…all wrapped up in a nice responsive design too.
Well, this is nice: the Line-mode browser hack has been nominated in the Best Collaborative Project in the Net awards.
But 24 Ways has also been nominated, and let’s face it, that really is the best collaborative project.
Another front-end style guide for the collection. This time it’s from A List Apart. Lovely stuff!
Like Drew, I’ve noticed some real hostility to the idea of progressive enhancement recently. Like Drew, I don’t really understand where this attitude comes from. It’s not like progressive enhancement prevents you from doing anything you would do otherwise: it’s just another way of approaching the way you build for the web.
I hope I’m wrong, but I suspect that some developers are letting their tools dictate their principles—the tail wagging the dog (where the tail is Angular, Ember, etc.).
This observation by Josh seems obvious in hindsight (all the best insights do), but there’s a powerful idea there:
So here is the real difference: scrolling is a continuation; clicking is a decision. Scrolling is simply continuing to do what you’re currently doing, which is typically reading. Clicking, however, is asking the user to consider something new…is this new thing the same as what I’m already doing, or something new?
This nifty place in Brighton is just down the street from me:
Our classes allow kids to get creative with exciting, cutting-edge technology and software.
Des is right, y’know.
Scope grows in minutes, not months. Look after the minutes, and the months take care of themselves.
This tool for building ScrAPIs is an interesting development—the current trend for not providing a simple API (or even a simple RSS feed) is being interpreted as damage and routed around.
Some easily-digestible nuggets of advice on public speaking.
A handy one-stop-shop for documentation on web technologies.
Some sensible thinking from Tim on measuring performance gains.
Web-Thang is a chrome extension that replaces all instances of the term ‘web thang’ or ‘web thang/web thang’ with the term ‘web thang’.
An in-depth look at using icon fonts without any nasty edge-cases ruining your day.
Got an old phone lying around that you don’t need any more? Why not donate it to a device lab? You know it makes sense.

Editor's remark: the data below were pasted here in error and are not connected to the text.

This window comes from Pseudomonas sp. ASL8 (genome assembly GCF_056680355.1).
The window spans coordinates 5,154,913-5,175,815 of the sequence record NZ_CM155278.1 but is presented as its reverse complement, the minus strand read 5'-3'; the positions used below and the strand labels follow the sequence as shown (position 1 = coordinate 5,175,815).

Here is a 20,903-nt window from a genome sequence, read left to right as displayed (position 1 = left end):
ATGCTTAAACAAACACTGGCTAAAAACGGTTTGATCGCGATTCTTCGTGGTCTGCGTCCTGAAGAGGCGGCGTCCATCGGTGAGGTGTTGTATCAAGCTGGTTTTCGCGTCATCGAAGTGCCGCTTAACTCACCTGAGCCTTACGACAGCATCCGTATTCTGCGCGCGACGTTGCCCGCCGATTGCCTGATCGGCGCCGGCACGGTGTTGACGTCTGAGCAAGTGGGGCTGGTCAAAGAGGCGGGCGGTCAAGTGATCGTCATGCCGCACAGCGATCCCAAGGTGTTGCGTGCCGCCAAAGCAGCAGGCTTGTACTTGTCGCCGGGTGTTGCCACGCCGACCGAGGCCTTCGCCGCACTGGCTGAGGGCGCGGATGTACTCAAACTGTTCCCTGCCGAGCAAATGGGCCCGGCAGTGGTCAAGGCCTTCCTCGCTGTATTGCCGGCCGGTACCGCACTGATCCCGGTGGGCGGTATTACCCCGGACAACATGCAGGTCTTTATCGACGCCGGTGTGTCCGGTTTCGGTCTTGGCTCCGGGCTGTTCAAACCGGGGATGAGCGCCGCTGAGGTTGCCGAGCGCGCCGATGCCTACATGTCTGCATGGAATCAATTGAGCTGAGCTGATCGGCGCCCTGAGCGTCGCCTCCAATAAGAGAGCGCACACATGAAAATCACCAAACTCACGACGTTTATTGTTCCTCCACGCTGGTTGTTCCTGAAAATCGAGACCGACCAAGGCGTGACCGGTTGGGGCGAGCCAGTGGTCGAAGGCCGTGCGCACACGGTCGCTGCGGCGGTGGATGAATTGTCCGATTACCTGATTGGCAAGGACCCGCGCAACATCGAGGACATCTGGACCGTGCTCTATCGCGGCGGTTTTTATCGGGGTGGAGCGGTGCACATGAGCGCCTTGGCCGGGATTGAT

A collaboration between Zooniverse and the Imperial War Museum. Now citizen scientists can become citizen historians by classifying diaries from World War One.
Hey, look! The Clearleft interns are in Wired. That’s nice.
A great analysis of how centralised hubs are the easiest attack vector for bad actors like the NSA and GCHQ:
How did we get such industry concentration? Why is a network famously based on distributed processing, routing, and peer connections characterized now by a few choke points that the NSA can skim at its leisure?
Chris is putting together a series about the neglected building blocks of the web. First up; the much-abused hyperlink, the very foundation of the world wide web.
It is the most simple and most effective world-wide, open and free publishing mechanism. That it is why we need to protect them from extinction.
Craig recently had a piece published in the New Yorker called Goodbye, Cameras. It’s good …but this follow-on piece on his own site is truly wonderful.
Read. Absorb. Ponder.
Being close to the network does not mean being on Facebook, thought it can mean that, too. It does not mean pushing low-res images to Instagram, although there’s nothing wrong with that. What the network represents, in my mind, is a sort of ledger of humanity. The great shared mind. An image’s distance to it is the difference between contributing or not contributing to that shared ledger.
There were some technical difficulties with microphones, and it was a bit weird presenting inside a cinema, but I still had fun yapping on at last year’s Future Of Web Design in New York.
David Cole shares the ideas for projects he would like to develop further, but probably never will. I like this a lot (and there are some great ideas in here).
Want to implement webmentions but you’re using static pages a-la Jekyll? No problem. Pelle’s got you covered.
There’s something very satisfying about this televisual sleuthing:
Images of the computer code appearing in TV and films and what they really are.
Having experienced the death of a friend, I wonder how many have considered the ghosts in the machine.